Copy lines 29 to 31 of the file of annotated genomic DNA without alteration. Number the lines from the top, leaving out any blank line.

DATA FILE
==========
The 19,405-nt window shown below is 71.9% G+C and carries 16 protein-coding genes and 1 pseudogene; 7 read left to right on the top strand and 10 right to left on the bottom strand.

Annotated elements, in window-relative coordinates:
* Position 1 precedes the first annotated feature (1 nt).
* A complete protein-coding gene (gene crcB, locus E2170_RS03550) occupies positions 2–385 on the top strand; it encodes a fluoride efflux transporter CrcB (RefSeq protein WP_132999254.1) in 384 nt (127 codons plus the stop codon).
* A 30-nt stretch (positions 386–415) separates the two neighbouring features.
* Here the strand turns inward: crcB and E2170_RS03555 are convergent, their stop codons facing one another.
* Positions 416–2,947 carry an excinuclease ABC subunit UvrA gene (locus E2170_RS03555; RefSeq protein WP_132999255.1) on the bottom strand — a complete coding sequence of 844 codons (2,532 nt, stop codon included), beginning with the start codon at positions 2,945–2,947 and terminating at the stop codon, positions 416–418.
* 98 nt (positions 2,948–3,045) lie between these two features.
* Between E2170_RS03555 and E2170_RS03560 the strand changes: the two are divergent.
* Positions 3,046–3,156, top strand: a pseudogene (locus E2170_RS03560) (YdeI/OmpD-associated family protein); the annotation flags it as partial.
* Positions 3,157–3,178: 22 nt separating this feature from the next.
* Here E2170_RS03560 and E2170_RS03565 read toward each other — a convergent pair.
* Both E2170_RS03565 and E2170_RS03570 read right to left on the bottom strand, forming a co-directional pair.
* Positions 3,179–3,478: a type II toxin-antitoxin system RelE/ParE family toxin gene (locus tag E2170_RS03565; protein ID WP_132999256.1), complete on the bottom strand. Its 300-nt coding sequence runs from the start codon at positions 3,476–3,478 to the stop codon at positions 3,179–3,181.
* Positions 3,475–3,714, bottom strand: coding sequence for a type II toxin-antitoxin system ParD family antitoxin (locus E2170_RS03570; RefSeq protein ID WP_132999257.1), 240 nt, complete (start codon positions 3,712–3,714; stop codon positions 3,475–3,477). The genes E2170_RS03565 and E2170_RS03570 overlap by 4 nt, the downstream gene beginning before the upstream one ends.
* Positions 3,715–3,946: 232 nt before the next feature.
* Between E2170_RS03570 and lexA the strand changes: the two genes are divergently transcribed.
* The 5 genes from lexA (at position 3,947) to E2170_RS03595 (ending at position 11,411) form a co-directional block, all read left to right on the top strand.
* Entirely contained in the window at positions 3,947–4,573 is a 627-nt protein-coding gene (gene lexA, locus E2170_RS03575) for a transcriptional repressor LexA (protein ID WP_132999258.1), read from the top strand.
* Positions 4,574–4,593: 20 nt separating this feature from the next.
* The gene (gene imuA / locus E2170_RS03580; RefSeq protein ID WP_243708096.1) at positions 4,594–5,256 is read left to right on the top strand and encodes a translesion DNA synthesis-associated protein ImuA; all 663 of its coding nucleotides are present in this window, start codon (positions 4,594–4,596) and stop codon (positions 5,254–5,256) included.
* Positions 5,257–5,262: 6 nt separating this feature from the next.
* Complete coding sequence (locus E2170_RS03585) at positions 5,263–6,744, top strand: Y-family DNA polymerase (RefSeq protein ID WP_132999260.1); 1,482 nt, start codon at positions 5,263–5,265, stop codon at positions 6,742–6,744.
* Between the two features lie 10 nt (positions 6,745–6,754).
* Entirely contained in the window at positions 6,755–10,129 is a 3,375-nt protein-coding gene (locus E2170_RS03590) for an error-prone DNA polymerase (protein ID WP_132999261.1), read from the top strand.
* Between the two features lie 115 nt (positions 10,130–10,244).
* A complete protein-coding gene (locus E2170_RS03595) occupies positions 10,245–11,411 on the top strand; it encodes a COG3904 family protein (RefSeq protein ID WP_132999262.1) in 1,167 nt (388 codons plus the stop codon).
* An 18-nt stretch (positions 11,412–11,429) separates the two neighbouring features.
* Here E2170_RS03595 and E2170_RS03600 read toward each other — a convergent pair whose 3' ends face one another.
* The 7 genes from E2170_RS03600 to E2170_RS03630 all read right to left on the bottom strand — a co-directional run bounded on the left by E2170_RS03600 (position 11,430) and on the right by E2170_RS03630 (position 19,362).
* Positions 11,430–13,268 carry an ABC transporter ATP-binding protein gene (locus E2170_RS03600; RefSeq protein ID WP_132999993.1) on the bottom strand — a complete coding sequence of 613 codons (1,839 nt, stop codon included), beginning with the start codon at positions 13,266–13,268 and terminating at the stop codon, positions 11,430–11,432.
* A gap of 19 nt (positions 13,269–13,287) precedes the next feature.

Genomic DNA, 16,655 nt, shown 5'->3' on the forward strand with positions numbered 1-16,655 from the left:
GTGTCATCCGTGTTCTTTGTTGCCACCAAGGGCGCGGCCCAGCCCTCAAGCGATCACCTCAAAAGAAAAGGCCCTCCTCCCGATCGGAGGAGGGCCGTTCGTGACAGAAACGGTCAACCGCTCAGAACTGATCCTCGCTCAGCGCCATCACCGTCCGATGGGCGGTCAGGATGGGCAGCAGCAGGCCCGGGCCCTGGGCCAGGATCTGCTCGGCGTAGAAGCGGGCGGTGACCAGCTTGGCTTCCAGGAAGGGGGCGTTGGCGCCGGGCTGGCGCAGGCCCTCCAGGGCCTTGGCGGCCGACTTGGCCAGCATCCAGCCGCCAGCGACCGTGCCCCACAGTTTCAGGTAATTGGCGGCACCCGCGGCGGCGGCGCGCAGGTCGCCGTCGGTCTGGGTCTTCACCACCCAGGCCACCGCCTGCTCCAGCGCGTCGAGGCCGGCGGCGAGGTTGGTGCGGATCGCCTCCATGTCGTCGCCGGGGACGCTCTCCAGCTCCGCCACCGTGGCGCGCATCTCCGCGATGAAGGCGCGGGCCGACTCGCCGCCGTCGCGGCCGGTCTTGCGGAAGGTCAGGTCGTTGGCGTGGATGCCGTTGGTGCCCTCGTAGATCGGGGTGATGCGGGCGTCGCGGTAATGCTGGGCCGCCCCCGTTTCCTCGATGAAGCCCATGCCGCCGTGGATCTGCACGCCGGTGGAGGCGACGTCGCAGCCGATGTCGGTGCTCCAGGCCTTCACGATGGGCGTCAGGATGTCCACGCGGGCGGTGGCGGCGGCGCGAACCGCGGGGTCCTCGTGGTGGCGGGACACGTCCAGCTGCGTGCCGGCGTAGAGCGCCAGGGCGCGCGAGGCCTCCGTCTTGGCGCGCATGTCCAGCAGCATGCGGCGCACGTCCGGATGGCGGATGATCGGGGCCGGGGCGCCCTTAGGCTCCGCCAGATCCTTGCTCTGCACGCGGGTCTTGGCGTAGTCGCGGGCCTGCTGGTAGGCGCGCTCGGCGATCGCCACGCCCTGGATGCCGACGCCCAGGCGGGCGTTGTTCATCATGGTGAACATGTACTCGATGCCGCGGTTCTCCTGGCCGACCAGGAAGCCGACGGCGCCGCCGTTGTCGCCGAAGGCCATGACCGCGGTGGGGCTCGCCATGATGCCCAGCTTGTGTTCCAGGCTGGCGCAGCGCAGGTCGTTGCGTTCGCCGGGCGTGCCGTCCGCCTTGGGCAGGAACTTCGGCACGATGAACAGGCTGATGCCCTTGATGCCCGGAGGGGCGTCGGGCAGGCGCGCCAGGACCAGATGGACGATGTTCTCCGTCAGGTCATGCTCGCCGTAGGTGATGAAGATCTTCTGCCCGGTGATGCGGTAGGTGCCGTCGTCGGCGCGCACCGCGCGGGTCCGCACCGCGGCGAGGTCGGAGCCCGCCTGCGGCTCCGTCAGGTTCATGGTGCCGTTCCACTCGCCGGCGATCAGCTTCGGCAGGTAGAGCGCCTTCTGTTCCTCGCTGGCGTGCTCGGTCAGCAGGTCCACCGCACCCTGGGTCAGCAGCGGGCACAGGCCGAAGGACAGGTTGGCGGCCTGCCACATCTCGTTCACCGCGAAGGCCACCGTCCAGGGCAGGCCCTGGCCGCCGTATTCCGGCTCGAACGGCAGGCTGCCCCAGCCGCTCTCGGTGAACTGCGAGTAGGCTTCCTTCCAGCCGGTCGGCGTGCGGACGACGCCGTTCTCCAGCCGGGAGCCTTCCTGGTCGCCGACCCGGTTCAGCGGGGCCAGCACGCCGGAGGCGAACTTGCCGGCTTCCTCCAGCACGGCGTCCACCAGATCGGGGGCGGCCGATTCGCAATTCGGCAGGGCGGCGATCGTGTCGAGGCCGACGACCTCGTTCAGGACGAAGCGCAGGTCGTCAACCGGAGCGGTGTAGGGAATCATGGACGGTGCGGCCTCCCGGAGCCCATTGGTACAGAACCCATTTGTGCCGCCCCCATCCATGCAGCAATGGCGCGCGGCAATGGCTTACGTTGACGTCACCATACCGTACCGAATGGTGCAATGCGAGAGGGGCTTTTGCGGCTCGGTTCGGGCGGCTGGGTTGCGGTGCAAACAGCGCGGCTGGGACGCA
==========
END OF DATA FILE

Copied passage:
* Here E2170_RS03595 and E2170_RS03600 read toward each other — a convergent pair whose 3' ends face one another.
* The 7 genes from E2170_RS03600 to E2170_RS03630 all read right to left on the bottom strand — a co-directional run bounded on the left by E2170_RS03600 (position 11,430) and on the right by E2170_RS03630 (position 19,362).
* Positions 11,430–13,268 carry an ABC transporter ATP-binding protein gene (locus E2170_RS03600; RefSeq protein ID WP_132999993.1) on the bottom strand — a complete coding sequence of 613 codons (1,839 nt, stop codon included), beginning with the start codon at positions 13,266–13,268 and terminating at the stop codon, positions 11,430–11,432.